A court in Belgium suspended closure of cultural venues on Tuesday. These also include theatres. A measure for closure of cultural places was announced last week. The move was aimed towards stemming spread of Omicron Covid variant.
A protest was held in cultural district in Brussels against closure of cultural spaces.
Suspension of closure will not immediately lead to the reopening of cinemas
A ruling from Belgium’s highest administrative court said the authorities had not demonstrated “in what way entertainment venues are particularly dangerous places for (people’s) health… in that they would spread coronavirus, to the extent necessary to order their closure”.
Prime Minister Alexander De Croo announced the original measure on December 22 as Belgium saw a sharp increase in the percentage of tests showing the Omicron variant.
That came despite an overall drop off in Covid-19 infections since a peak at the start of the month as the country battled a fourth wave that strained hospitals.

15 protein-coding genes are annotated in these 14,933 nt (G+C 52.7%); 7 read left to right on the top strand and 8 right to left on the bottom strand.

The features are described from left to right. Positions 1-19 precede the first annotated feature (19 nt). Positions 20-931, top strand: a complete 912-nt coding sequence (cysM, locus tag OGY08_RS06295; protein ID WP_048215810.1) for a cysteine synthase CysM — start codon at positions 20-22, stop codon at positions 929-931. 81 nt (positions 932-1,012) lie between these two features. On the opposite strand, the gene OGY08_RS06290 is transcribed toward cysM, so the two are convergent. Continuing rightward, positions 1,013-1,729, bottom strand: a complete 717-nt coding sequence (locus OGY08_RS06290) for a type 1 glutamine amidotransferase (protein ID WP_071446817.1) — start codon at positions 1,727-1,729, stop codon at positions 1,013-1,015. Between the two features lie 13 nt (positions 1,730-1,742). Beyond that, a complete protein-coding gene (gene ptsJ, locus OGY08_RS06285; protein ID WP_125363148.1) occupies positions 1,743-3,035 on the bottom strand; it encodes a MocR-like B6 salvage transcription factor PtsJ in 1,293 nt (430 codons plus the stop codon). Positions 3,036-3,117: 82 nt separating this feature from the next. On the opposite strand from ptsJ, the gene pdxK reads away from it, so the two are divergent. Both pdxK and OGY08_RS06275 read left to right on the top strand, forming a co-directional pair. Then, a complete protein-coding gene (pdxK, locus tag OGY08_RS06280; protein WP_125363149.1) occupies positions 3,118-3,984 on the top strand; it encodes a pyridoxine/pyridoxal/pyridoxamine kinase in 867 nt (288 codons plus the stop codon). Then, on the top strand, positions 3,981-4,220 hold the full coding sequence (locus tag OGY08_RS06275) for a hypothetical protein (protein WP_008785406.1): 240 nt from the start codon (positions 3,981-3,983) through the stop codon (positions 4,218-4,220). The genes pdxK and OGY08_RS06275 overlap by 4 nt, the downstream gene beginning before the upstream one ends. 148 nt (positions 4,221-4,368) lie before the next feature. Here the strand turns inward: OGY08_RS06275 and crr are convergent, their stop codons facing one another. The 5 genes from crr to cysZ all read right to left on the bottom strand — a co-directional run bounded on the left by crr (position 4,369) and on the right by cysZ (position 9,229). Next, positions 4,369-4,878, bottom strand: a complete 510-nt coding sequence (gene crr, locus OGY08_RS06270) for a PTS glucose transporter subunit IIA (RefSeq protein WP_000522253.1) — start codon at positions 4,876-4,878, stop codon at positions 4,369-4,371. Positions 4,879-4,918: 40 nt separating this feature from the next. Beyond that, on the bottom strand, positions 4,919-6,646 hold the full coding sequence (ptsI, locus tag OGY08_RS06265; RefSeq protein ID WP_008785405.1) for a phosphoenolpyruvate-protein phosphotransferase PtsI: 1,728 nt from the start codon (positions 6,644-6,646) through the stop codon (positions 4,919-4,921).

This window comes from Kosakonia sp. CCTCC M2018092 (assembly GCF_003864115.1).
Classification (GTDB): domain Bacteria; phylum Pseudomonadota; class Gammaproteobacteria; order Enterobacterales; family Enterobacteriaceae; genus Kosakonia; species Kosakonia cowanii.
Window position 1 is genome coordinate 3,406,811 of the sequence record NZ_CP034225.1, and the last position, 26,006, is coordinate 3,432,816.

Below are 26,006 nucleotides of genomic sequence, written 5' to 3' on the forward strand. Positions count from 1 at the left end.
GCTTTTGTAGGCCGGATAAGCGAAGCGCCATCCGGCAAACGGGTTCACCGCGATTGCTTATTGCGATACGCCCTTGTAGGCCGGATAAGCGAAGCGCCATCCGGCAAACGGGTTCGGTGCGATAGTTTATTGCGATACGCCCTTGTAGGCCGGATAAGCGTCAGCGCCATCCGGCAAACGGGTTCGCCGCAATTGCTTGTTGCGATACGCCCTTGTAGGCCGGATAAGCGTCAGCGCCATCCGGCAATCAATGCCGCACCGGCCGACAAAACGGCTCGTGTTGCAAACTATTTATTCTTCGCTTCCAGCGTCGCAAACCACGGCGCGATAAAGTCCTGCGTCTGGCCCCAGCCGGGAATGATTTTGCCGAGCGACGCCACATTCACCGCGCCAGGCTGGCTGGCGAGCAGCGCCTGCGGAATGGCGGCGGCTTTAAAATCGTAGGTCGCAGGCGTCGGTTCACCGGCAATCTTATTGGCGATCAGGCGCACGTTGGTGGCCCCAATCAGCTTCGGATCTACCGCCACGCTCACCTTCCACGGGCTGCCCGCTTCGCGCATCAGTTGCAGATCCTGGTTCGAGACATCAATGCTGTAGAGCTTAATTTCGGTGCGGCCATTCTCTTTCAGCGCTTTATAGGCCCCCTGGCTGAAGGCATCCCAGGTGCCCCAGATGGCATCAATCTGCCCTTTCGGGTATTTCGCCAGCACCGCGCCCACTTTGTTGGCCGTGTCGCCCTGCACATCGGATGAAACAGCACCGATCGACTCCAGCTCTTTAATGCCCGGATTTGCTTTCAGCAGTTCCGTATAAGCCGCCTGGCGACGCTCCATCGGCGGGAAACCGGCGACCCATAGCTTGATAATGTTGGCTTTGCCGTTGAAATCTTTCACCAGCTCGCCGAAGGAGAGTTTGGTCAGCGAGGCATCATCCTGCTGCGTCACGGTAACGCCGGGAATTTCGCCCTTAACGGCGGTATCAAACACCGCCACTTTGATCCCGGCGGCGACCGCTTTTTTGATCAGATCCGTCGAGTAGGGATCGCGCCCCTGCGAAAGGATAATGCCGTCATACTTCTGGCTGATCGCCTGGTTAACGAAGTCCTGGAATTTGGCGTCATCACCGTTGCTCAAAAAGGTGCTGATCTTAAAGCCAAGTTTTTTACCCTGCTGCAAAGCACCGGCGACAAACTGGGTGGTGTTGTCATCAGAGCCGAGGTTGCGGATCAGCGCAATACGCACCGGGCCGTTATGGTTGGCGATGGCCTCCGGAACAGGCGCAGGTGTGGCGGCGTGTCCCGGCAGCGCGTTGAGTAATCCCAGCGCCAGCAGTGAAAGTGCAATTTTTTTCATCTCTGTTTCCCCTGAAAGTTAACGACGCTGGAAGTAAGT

Police in Brussels estimated that some 5,000 people took to the streets on Sunday to protest the closure of cultural venues.
The authorities were accused of targeting the sector as bars and restaurants were allowed to keep trading.
The decision to reverse the government’s closure order came after a complaint was lodged by a theatre producer in the capital.
Cinemas and other venues including bowling alleys and casinos were not included — but the authorities are facing similar challenges that could see more locations allowed to reopen in the coming days.
Several prominent theatres and cinemas had decided to remain open in defiance of the measure.
(With inputs from agencies)